Social Security ~ Bridge to Eternity

Written by Grandma Bee on January 7th, 2005

(Updated on 1/30/05 by Grandma Bee)

The attacks on Social Security are nothing new. The Republican Party has been trying to gut it from the beginning. Their philosophy is that everyone should be self made millionaires to enjoy retirement. The Republican leadership doesn’t understand that most Americans feel blessed to have a family and home. For the most of us wealth is out of the question, but does that mean we should be punished with poverty? I don’t believe that President Bush sees the harm that he would bring to older America and I don’t think he is evil, just wrong!

“George Bush, himself, projected in 1978, when he was running for Congress, that the trust fund would be broke by 1988. His math was quite a bit off, as it is now.” The Mississippi Press

If W was wrong then, wrong about WMD, and wrong about so many other things, why should we believe that he is right now?

This is a good summation of the Social Security issue from


Fast facts about Social Security


January 30, 2005

History: President Franklin D. Roosevelt signed the Social Security Act into law Aug. 14, 1935.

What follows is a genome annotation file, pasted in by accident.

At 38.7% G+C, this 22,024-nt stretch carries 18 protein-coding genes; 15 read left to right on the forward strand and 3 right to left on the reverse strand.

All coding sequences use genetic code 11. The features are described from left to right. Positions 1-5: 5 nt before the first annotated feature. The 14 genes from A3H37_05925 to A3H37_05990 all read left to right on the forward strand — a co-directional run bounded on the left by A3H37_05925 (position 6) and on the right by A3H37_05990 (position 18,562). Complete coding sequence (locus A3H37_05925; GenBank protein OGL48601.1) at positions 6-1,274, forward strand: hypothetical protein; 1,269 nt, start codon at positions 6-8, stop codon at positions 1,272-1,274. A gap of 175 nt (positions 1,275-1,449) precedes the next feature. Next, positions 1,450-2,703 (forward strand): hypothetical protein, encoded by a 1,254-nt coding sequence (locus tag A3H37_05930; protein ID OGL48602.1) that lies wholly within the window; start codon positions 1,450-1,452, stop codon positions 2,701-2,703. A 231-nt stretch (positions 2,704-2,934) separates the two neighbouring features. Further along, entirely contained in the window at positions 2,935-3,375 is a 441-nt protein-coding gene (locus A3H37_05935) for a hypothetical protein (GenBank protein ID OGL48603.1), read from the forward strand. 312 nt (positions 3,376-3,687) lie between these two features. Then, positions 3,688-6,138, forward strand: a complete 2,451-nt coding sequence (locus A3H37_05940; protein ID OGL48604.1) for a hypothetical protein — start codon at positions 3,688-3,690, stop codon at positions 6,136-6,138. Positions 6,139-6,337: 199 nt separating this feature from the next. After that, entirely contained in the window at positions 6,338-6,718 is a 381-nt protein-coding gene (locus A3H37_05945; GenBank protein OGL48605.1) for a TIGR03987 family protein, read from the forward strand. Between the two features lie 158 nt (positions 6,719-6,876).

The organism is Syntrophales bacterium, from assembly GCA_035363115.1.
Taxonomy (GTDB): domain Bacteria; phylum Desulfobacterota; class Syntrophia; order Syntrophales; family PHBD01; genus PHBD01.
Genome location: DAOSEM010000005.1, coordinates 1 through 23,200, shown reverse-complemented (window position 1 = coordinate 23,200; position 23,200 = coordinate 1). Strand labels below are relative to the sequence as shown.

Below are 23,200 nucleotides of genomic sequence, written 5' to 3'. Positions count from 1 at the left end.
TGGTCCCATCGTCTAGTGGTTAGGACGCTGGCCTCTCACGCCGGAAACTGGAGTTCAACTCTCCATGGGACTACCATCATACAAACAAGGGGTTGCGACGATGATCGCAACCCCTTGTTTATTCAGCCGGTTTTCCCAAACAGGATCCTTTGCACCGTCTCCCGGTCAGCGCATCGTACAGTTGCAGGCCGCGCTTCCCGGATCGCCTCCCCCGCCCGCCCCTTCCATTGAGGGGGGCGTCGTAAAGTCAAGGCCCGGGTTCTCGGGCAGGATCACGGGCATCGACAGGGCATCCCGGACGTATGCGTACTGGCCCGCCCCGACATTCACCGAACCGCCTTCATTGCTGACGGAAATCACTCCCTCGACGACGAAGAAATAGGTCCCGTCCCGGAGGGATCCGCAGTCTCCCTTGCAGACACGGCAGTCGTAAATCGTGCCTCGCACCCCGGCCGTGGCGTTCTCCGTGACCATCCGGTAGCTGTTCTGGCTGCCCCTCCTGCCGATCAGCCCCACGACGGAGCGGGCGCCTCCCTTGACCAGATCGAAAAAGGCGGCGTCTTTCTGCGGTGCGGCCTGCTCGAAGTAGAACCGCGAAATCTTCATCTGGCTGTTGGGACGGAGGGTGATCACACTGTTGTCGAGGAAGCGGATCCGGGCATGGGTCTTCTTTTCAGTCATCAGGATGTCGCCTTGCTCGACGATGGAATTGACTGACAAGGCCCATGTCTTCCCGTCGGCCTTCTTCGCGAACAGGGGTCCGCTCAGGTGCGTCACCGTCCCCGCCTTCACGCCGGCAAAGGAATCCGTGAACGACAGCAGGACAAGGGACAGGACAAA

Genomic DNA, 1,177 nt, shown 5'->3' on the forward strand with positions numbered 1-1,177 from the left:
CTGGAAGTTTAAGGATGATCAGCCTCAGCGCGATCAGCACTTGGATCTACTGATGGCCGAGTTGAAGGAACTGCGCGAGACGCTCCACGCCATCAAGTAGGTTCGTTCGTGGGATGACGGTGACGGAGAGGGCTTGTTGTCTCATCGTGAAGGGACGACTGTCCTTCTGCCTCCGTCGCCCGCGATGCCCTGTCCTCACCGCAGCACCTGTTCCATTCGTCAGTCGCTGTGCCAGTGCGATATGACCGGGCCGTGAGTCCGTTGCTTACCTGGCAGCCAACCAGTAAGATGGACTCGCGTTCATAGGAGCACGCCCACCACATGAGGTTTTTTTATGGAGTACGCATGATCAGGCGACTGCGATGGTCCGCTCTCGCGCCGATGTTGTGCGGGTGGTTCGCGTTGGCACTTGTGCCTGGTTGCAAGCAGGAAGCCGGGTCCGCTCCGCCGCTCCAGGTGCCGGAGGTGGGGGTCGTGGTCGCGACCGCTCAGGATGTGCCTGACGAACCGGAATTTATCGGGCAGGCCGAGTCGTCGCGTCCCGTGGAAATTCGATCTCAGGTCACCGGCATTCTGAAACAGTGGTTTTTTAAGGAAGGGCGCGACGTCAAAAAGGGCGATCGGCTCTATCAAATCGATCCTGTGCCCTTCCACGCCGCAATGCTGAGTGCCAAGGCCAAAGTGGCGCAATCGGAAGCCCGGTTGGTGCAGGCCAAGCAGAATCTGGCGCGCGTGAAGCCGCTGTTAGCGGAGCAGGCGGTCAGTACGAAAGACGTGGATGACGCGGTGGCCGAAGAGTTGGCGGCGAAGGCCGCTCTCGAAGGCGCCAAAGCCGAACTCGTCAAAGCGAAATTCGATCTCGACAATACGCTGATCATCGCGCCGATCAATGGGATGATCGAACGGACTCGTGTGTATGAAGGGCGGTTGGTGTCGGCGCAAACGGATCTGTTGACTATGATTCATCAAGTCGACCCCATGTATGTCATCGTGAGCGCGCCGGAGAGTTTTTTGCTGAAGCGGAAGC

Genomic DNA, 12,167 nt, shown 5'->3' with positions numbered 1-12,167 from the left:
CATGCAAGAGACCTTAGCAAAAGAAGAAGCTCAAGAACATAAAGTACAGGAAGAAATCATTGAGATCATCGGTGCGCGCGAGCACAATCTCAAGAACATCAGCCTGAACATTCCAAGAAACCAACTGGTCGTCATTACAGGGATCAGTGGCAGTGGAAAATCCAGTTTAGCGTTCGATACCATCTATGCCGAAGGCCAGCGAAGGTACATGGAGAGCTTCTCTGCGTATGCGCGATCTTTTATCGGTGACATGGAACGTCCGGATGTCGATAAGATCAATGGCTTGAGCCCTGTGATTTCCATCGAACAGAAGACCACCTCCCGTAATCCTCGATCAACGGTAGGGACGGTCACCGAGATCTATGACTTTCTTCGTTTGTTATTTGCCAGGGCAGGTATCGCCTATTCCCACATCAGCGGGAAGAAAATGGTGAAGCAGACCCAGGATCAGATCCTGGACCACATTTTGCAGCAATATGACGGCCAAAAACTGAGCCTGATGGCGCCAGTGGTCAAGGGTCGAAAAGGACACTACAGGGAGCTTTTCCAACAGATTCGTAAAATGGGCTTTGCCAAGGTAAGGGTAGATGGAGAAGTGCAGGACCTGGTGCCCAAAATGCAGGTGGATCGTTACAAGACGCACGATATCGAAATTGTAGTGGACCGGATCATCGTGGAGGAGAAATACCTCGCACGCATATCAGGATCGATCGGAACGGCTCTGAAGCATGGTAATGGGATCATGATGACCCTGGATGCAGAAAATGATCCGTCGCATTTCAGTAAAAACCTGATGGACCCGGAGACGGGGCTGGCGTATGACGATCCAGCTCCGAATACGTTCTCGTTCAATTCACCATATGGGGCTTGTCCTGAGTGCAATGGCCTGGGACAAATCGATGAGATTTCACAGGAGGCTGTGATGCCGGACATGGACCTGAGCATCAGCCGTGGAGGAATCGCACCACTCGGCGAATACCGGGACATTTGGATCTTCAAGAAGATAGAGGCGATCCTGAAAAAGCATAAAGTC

Tax: A tax on wages pays pension benefits for retirees.

Original wage tax: 1 percent

Today: 12.4 percent – 6.2 percent from employers and 6.2 percent from employees. Income above $90,000 is not taxed.

Benefits:The first monthly benefit check – paid to Ida May Fuller of Ludlow, Vt., in January 1940 – was for $22.54.

Average monthly benefit for retired worker now: $955. Social Security also provides payments to surviving spouses, dependent children and Americans with disabilities.

Recipients today: Almost 48 million people

Trust fund:Payroll tax annual revenue usually exceeded benefit costs, so Social Security built up a $1.7 trillion surplus. The money is invested in Treasury bonds – in other words, loaned to the federal government, which pays interest.

The problem: In 1940, there were 42 workers paying taxes for every retiree drawing benefits. Today, there are 3.3 workers per retiree. By 2050, it will be about 2-to-1.

Red ink: Benefit costs will exceed annual revenue from payroll taxes starting in 2018, according to Social Security's actuaries, based on cautious economic projections. That will force Social Security to start cashing in its Treasury bonds. By 2042, the bonds will be gone, the actuaries project. At that point, payroll taxes will cover 73 percent of benefit costs. That would require benefits to be cut by $600 per month per married couple, on average.

-Knight Ridder News Service


Here are a few articles about the subject that are worth reading;


AARP: Don't mess with Social Security
Chicago Tribune (subscription) – Chicago,IL,USA
As the debate begins in Congress, the pressing question is whose support he needs will be running for re financial challenges–just not the way Bush envisions.
See all stories on this topic

Social Security plan has public anxious
Fort Wayne Journal Gazette – Fort Wayne,IN,USA
If the Social Security system is running out of heading toward bankruptcy as Bush said — how does Congress uses the surpluses Social Security generates from

Wall Street firms cautious on Social Security